Aston Villa, 2020–
Ollie Watkins became Aston Villa’s record signing when, in September 2020 at the age of 24, he left Brentford for a fee of £28m and a potential further £5m in add-ons. Known to manager Dean Smith from their time together in west London, he has become the regular goalscorer Villa had often lacked as they narrowly avoided relegation in 2019/20, and his form has since led to him representing England.
“I knew what he was and what he was like as a person and how he wanted to grow and get better,” Smith said. “His game has got better. I’ve always said he is one of the best pressing centre-forwards in the Premier League, which is huge praise indeed. He is backing that up with goals. It’s what we paid a lot of money for.”
Watkins is a versatile forward comfortable of withdrawing into a deeper position to link play, of contesting more direct passes, and of remaining in the penalty area to pose a close-range threat. When possession is being built he, regardless, favours moving away from his opposing central defenders and drifting towards the left inside channel (below), from where he relishes attacking – with or without the ball – into the spaces between his opposing full-back and central defender before diagonally driving or, less commonly, passing infield.
For all that it is his preference to attack from the left, there is a consistency to Watkins conceding the ball in equal measure across the width of the pitch. That he is right-footed makes it easier for defenders to force him away from goal when he is towards the right, and therefore less capable of turning infield on to his left.
If the target of more direct play (below), Watkins makes intelligent runs towards the left in an attempt to either pin defenders or run in behind them. Ahead of a more congested midfield third those runs are made into wider territory and followed by him moving back infield at a later stage, having sought to progress around the opposition. The runs he makes also often draw opponents away from the ball; if he can improve to play more penetrative passes, instead of securing the ball and laying it off to teammates to instead build attacks, he can become an even more valuable teammate.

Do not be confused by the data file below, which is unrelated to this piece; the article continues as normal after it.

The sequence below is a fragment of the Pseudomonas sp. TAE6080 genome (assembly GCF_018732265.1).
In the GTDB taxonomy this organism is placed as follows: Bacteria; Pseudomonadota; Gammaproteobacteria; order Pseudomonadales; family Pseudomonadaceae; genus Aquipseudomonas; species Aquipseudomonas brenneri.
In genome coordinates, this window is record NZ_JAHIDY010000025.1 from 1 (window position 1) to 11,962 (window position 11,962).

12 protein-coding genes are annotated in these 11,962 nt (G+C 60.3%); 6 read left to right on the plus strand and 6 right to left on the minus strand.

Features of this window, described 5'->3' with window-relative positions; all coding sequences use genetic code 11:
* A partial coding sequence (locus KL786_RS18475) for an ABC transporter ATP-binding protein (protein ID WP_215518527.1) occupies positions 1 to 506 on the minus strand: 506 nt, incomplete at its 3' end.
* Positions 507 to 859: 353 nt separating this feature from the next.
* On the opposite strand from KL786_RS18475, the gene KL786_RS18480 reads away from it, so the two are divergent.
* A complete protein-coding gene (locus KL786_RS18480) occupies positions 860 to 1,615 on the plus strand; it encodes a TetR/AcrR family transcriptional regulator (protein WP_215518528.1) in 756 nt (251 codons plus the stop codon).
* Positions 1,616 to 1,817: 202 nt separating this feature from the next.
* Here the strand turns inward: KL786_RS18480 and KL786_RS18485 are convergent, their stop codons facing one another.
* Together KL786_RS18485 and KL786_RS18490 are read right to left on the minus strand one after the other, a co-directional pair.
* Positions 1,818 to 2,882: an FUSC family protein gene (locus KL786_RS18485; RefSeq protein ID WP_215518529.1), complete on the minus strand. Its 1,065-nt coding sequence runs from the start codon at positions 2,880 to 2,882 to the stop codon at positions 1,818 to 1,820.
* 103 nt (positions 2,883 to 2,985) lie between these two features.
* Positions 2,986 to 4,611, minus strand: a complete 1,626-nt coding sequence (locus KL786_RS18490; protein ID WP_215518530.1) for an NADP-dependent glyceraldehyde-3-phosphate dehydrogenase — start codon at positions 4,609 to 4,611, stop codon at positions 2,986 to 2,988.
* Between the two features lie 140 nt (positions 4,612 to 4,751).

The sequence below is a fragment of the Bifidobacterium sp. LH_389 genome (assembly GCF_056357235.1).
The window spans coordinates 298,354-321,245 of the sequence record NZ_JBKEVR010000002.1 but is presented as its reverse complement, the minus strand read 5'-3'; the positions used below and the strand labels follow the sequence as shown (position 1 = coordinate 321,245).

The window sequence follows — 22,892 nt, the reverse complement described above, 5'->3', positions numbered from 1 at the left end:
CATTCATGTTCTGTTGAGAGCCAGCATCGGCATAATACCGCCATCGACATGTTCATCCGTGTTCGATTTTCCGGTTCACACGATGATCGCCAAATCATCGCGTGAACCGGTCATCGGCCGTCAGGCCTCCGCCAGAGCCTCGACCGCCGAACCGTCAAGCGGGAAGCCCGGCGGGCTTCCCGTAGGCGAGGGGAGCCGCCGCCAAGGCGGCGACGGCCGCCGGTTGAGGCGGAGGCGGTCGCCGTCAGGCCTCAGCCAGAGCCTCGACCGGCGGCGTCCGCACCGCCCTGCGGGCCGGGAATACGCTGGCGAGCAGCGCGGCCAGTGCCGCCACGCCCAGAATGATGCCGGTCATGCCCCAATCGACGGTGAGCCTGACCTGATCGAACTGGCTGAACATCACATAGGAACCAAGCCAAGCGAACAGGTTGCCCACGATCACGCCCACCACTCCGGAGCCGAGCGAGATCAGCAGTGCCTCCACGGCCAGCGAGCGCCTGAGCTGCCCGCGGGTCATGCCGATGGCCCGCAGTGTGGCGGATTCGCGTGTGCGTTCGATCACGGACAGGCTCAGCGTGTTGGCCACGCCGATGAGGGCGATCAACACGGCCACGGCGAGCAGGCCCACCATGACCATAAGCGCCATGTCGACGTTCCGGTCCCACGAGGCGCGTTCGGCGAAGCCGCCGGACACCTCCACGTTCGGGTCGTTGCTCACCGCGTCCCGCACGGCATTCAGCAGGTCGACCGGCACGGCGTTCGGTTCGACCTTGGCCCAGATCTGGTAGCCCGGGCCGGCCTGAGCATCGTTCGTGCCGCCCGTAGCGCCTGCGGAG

Like so many attacking players, Watkins’ focus is to work the ball into a position from which he can shoot; during moments of transition he regularly seeks to take possession into spaces in the centre to do so, and his potential to create shooting opportunities makes him a consistent threat. By moving towards the left, he can then take possession back on to his favoured foot and shoot across goal, when his technique is more fluid, or cut the ball back towards the near post.
That goalscoring threat also exists in the air – owing mostly to his positioning, instead of his movement. Watkins correctly times his jumps, having found space early as the cross travels, freeing him up to concentrate on his jump and timing it to leap over his direct opponent. The movements he offers inside the penalty area are made to reach lower crosses or cut-backs delivered across goal; his explosiveness also makes him effective at reaching those played towards the front post, which he often does by impressively moving blindside of the first defender.